Lucile Packard Foundation for Children's Health      

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The Lucile Packard Foundation for Children's Health | January 17, 2013

Health Care System for Chronically Ill Children in California Lags Behind Many States, New Study Shows

California lags behind a majority of states when it comes to ensuring that children with special health care needs receive adequate health and social services, according to a study released Jan. 16 by the Lucile Packard Foundation for Children’s Health. The state ranks in the bottom six states on key health indicators such as access to pediatric specialists and coordination of care.

The study, prepared by the Child and Adolescent Health Measurement Initiative at Oregon Health and Science University, analyzes California’s latest data from the National Survey of Children with Special Health Care Needs. See the data >>

Among the Key Findings:

  • California ranks last in the nation on the percentage of children with special health care needs whose families experience shared decision making with health care providers.

Children are considered to have special health care needs if they have a chronic health problem and use more health care services than typical children. These children may have asthma or diabetes, conditions that can be controlled with medication and lifestyle changes, or be dependent on sophisticated medical equipment to get through each day. They account for more than 40 percent of all health care costs among children nationwide, despite making up only about 16 percent of the U.S. child population.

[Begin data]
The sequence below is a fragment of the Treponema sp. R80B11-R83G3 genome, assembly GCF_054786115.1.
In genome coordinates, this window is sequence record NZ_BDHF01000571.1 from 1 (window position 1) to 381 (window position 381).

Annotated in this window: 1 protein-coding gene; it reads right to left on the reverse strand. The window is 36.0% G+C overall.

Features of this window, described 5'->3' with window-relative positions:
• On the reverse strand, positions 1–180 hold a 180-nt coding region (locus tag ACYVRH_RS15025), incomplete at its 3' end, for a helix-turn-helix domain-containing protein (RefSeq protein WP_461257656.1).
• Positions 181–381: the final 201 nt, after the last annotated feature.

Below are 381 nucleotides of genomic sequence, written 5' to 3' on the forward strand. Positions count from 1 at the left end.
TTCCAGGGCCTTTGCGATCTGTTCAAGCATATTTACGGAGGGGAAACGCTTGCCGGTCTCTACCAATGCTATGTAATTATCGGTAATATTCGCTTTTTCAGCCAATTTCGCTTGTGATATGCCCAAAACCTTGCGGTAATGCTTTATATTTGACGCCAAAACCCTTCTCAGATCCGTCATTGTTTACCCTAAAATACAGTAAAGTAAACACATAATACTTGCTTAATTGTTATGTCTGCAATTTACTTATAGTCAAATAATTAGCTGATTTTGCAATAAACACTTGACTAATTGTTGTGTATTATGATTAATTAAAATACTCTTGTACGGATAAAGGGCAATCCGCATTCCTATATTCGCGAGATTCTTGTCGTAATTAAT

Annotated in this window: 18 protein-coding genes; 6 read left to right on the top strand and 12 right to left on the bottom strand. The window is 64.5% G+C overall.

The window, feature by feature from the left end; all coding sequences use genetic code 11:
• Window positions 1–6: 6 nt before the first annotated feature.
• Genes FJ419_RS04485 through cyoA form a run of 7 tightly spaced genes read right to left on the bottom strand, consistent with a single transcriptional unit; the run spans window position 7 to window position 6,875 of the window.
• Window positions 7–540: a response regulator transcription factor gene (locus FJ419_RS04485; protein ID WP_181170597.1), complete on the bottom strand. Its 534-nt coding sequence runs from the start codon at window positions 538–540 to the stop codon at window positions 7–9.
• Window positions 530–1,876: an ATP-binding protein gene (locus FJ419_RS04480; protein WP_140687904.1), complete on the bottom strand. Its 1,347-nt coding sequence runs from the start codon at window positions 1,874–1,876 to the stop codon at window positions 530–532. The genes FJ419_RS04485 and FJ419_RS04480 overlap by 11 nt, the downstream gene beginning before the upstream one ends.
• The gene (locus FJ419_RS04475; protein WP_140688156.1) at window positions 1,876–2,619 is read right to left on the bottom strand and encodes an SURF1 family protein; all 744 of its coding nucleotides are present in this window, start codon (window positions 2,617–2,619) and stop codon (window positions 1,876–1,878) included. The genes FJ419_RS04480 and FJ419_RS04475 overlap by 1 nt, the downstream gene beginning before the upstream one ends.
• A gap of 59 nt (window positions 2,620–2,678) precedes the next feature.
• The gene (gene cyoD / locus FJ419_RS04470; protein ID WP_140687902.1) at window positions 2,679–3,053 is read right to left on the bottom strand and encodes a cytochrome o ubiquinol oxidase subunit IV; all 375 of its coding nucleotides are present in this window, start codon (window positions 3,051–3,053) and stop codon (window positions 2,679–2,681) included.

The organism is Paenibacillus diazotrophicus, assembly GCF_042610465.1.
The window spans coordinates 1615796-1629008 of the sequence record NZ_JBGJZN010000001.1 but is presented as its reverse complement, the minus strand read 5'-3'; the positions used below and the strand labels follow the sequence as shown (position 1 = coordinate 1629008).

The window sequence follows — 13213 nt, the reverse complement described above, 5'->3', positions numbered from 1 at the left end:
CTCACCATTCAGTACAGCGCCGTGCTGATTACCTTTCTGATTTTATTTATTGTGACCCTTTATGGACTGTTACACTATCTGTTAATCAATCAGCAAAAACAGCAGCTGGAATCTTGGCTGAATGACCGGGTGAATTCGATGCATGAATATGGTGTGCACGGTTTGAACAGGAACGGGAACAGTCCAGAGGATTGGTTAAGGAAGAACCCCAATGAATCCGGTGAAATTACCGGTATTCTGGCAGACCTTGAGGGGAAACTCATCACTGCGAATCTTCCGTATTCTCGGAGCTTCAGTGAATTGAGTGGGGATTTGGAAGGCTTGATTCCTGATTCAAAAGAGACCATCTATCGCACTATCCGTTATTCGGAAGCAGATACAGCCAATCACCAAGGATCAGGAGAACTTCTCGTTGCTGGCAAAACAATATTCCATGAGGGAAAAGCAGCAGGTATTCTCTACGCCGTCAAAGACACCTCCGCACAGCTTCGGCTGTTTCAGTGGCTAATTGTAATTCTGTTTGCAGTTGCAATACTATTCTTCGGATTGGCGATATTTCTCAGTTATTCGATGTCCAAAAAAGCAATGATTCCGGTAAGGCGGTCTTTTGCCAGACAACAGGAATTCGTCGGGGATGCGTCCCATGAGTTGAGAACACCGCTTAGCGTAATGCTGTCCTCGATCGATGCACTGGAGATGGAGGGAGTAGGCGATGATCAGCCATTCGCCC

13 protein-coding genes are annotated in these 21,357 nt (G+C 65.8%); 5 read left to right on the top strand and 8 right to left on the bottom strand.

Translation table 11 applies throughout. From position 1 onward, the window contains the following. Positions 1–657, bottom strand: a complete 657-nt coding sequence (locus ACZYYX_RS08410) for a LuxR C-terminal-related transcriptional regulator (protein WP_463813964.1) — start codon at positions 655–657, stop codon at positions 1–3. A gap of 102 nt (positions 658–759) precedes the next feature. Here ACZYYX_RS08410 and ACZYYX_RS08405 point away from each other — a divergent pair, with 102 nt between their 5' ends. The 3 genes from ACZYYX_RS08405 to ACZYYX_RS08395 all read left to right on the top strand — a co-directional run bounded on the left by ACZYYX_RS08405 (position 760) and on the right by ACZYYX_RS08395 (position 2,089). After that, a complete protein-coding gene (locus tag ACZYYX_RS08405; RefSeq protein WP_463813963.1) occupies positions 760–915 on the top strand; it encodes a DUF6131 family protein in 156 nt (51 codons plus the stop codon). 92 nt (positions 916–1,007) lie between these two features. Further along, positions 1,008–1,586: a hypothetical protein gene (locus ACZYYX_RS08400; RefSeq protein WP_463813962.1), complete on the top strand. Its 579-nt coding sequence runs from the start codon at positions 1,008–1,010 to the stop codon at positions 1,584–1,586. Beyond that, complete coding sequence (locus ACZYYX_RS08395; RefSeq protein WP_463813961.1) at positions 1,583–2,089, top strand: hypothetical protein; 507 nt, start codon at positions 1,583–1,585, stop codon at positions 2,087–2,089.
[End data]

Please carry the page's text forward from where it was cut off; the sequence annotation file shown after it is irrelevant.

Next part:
Low-income families, children from certain ethnic/racial groups, and children with the most complex needs usually have the most difficulty accessing medical care and necessary community services.  

See the data >> 

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New study shows health care system for chronically ill children in California lags behind many states. See the report>> Mascots is a program of the Lucile Packard Foundation of Children's Health, which uses data to promote the health and well being of children.
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